Rounding out the Celebration of Soul, More Than Rhythm offers film screenings of Soul to Soul, a 1971 documentary capturing the story of Black American souls (re)connecting with Black West African souls through music, on February 16, and Claudine, a 1974 romantic comedy with a social conscience set to a sunny soul soundtrack, on February 23.
On June 23, More Than Rhythm’s series finale features Dom Flemons — GRAMMY Award winner, two-time EMMY Award nominee, and 2020 United States Artists Fellow — who has branded himself with the moniker “The American Songster” since his repertoire covers over a century of early American popular music.
“In season two of More Than Rhythm, our musical journey through several eras of Black music continues with the sounds of acoustic soul, modern classical, and Black folk musics,” says Dr. Johnson. “Each event will include familiar interactive components like our lively pre-show conversations, film screenings, and cocktails outside the galleries, but we’ve also added workshops and listening party events.”
Birgitta J. Johnson, Ph.D, is a jointly appointed associate professor of ethnomusicology in the School of Music and African American Studies Program at the University of South Carolina. Her research interests include music in African American churches, musical change and identity in Black popular music, and community archiving. She has published articles in the Black Music Research Journal, Ethnomusicology Forum, Liturgy, Oxford Bibliographies in African American Studies, and the Grove Dictionary of American Music.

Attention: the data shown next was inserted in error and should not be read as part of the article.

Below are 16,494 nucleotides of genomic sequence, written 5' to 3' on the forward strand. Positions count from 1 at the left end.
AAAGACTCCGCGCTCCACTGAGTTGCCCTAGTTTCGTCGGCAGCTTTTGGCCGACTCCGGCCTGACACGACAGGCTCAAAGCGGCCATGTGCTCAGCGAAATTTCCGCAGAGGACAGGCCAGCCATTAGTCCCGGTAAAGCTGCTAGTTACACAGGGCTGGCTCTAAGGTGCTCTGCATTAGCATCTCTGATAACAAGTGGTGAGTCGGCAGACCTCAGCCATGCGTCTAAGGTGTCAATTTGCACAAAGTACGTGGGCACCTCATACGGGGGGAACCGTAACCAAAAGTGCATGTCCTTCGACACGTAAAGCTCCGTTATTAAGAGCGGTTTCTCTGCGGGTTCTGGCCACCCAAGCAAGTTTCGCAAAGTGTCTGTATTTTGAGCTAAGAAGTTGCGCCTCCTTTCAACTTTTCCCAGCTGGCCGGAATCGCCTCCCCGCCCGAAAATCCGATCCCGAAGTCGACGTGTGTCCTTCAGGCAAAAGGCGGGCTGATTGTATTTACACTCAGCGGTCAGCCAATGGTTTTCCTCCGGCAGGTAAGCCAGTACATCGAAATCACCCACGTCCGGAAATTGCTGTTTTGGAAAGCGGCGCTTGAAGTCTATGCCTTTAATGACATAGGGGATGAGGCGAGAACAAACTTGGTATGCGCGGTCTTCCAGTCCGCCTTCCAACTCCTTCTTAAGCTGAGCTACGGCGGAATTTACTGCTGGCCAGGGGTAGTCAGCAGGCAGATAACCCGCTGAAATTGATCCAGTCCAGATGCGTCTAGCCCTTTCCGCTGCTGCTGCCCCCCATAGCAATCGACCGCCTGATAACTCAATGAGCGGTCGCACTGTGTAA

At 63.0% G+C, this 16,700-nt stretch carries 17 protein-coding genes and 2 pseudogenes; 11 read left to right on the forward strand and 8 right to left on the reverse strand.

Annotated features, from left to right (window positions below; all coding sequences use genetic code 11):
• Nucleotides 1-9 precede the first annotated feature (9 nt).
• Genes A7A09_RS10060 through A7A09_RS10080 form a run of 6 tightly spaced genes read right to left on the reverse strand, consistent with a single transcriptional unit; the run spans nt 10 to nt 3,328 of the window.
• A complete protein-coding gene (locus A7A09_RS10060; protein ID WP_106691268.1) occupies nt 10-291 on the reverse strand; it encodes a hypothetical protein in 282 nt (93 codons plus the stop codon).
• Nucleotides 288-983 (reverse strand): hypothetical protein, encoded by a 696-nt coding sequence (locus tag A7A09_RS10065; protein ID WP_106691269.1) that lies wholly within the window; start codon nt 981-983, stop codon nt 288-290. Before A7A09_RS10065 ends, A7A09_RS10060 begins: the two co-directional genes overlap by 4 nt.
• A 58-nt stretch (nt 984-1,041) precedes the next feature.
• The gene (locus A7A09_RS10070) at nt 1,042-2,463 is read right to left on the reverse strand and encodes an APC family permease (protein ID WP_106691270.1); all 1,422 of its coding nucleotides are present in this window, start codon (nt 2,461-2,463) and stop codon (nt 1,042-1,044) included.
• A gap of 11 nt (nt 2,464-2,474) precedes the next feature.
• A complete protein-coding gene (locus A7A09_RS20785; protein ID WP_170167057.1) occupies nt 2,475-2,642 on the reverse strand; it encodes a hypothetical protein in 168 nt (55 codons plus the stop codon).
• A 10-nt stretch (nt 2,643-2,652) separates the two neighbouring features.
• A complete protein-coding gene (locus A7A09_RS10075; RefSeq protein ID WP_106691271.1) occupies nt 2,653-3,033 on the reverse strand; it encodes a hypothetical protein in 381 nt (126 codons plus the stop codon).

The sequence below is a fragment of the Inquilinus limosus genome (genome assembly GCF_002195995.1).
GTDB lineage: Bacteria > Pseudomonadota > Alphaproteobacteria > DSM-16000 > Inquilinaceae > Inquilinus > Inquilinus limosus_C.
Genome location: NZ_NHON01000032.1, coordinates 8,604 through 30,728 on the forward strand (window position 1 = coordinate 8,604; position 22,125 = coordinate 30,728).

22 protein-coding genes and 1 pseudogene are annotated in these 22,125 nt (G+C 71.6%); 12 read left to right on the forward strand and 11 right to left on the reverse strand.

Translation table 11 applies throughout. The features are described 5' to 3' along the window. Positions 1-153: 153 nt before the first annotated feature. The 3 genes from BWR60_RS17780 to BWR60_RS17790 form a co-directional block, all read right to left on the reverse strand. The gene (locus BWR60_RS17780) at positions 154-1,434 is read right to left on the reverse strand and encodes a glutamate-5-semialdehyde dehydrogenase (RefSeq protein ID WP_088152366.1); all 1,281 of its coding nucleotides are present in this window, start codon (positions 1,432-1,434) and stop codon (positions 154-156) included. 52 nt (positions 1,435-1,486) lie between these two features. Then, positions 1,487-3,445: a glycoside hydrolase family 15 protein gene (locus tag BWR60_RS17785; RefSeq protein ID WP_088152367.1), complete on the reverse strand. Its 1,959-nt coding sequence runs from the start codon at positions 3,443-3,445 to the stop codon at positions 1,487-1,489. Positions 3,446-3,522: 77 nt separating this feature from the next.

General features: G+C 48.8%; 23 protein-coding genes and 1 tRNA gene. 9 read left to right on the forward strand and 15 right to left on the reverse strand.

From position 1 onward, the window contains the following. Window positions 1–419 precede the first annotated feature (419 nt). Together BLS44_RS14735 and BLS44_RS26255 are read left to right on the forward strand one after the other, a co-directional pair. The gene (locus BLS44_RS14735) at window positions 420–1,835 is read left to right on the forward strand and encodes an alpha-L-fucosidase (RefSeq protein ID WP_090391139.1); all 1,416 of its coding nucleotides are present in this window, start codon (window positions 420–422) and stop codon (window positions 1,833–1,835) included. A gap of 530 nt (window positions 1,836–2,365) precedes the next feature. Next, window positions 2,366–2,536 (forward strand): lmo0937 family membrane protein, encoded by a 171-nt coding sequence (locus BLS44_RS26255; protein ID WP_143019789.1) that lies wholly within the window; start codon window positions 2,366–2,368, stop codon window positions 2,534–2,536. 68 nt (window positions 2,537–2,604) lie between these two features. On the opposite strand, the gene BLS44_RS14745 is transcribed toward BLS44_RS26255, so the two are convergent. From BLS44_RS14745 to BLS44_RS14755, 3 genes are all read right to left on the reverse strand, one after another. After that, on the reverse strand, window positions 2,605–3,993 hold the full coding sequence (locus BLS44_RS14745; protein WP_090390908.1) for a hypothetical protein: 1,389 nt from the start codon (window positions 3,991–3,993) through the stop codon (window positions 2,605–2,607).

Dr. Johnson’s most recent publications include a chapter about 21st-century gospel archiving in The Oxford Handbook of Musical Repatriation, a chapter about gospel remixes of Beyoncé songs in Beyoncé in the World: Making Meaning with Queen Bey in Troubled Times, and sacred themes in the music of Outkast in An OutKast Reader: Essays on Race, Gender, and the Postmodern South. She has been quoted or featured in media and news outlets such as Rolling Stone Magazine, NPR, Vox, Public Radio International, and South Carolina ETV.